While I wouldn't exactly call it a shock, it is a thrill to see Legendary come out strong and stake their claim on "Godzilla 2." The real treat of them going back for a second film is going to be seeing how Toho lets them play with the other toys in the toy box.

One of the things that became clear as they showed their "secret" Monarch footage today is that they have big plans for the Godzilla series. Gareth Edwards has a very dry British wit, and that was on full display when he did his taped message for the audience from San Francisco where he's supposedly supervising the rebuilding of the city. He talked about how he needed to take a break from the pressure of working on high-profile properties that fanboys will have opinions about, a lovely nod to his impending "Star Wars" adventure, and then was interrupted by Godzilla, who was on Alcatraz island, unhappy to be caged in by the military.

The introduction of the three new monsters they plan to use in the sequel was pretty great, done through shadows and suggestion, and I'm totally down for a movie with Mothra, Rodan, and Ghidorah all showing up to rumble. I laughed out loud at the final title card that just read, "Let them fight." I guarantee that whatever movie Gareth makes with these characters next time, it won't just be a repeat of the peekaboo strategy of the first film. I think Edwards is smarter than that, and there's no need to play coy with Godzilla himself.

What I'm most curious about is the other trailer they showed at the end of the Legendary panel, because it feels to me like this is another possible example of the Marvel influence at work. To their credit, Legendary kept this one completely under wraps until now, but I'm not sure I get the point of a stand-alone remake of "King Kong." True, it doesn't look like they're doing a straight remake in the traditional sense, but they revealed the big ape in all his glory at the end of a long tracking push-in through the island, over the wall, past other creatures barely glimpsed. The reaction in the room was, to say the least, confused, and it's more because no one was expecting it than as a real reaction to the idea.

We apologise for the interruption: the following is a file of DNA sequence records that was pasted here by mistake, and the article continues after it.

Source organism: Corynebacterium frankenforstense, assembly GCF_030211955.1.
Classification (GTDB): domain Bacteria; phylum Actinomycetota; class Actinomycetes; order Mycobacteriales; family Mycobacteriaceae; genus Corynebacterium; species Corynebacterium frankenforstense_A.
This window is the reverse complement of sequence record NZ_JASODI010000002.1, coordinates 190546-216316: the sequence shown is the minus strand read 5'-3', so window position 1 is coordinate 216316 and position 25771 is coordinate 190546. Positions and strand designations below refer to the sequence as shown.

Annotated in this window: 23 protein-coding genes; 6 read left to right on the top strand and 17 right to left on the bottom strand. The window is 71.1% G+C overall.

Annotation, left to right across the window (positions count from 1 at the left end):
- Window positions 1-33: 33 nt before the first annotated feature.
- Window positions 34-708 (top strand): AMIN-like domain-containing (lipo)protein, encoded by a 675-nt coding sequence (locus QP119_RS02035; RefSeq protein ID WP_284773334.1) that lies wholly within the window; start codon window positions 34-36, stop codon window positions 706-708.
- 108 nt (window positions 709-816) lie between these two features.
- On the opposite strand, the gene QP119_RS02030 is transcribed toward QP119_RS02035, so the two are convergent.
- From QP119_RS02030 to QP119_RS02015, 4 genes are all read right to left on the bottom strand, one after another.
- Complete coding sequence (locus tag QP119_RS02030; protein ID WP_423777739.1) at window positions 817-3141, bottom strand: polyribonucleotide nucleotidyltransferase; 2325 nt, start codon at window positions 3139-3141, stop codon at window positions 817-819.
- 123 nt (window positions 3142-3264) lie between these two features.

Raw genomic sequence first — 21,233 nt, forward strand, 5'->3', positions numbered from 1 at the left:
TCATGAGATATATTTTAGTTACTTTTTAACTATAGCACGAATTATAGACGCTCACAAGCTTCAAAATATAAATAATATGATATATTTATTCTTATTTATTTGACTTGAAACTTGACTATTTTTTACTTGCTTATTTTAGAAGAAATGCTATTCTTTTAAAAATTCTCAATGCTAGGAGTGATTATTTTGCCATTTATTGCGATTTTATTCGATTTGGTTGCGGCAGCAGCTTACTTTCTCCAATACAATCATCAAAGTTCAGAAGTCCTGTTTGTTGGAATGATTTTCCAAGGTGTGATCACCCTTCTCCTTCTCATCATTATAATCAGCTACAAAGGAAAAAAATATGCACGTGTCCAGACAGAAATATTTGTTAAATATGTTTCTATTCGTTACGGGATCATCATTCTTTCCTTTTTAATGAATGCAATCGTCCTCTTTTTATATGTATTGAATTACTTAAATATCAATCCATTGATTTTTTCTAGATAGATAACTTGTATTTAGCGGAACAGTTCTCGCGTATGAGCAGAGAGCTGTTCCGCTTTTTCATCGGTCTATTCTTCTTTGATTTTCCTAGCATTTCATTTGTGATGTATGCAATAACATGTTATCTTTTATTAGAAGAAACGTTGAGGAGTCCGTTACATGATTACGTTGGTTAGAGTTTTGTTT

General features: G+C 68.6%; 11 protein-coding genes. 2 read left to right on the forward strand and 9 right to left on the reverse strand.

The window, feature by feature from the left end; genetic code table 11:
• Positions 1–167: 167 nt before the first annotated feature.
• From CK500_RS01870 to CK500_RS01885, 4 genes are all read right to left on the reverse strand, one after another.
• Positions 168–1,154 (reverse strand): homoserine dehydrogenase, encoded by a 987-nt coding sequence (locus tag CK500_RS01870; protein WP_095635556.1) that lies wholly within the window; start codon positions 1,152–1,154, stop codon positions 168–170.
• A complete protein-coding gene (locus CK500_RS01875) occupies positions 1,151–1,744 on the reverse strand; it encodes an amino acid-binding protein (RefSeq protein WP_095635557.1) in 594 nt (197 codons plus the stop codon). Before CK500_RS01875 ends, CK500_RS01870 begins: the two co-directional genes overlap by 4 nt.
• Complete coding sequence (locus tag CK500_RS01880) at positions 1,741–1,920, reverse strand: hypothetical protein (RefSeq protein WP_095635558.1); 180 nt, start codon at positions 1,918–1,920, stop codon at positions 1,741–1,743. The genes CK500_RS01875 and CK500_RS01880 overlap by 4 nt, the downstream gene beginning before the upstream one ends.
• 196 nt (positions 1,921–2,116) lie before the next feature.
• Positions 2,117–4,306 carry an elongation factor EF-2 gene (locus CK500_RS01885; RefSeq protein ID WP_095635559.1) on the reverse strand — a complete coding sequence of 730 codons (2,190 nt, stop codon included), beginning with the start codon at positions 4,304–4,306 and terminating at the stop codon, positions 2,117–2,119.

When I called home after the panel to talk to Toshi and Allen, my kids, I knew they'd lose their minds over the idea of which monsters Godzilla's going to get to fight this time. And they did. Or rather, Toshi did. He likes to be the go-between, the one on the phone, conveying the conversation to Allen. To some degree, I agree. Talking to a six year old on a cell phone he's holding is like trying to shave a pilot while he's taking off from the deck of an aircraft carrier. As I listed each one, Toshi would repeat it to his brother, and they'd both give me an "OH MY GOD" or "THAT'S AWESOME." I live off their enthusiasm like I'm a vampire. It's the best thing, and the notion of seeing Rodan, Mothra, and Ghidorah totally works for them.

Then I told Toshi about the last trailer. I described some of the shots, but I didn't tell him about the reveal, and then I told him the title. "You know who lives on Skull Island, right?"


And then he got excited about it.

At nine, he immediately got the inherent promise of bookending the Legendary panel with those two films. I'm not pretending I have access to some secret game plan. I'm just saying that when a nine-year-old kid's first thought is that it would be amazing to see the monsters from both ends of the Comic-Con panel come together in what every studio is chasing today, a "shared universe."

When the Monarch "secret footage" played, the title cards were very direct. "There is one secret we were never told. There were others." The implication is that the various governments of the world have conspired, even at the end of a world war, to keep a secret about giant monsters that exist in more than one place.

I had a sneaking suspicion they might announce a subtitle for "Godzilla 2" and that it would be very smart to call it "Monster Island." Well, if they've got another island they can cue up as a possible destination for a third "Godzilla" movie, even better. It certainly looks like they've put themselves in the right position to have a clash of the icons for the first time since the preposterously silly 1962 film.

We'll see when they get moving on all of this, and how much appetite audiences have for giant monsters kicking the crap out of other giant monsters. I just know that in the coveted demographic of "kids who live in my house," this entire plan is a smash hit already.

A respected critic and commentator for fifteen years, Drew McWeeny helped create the online film community as "Moriarty" at Ain't It Cool News, and now proudly leads two budding Film Nerds in their ongoing movie education.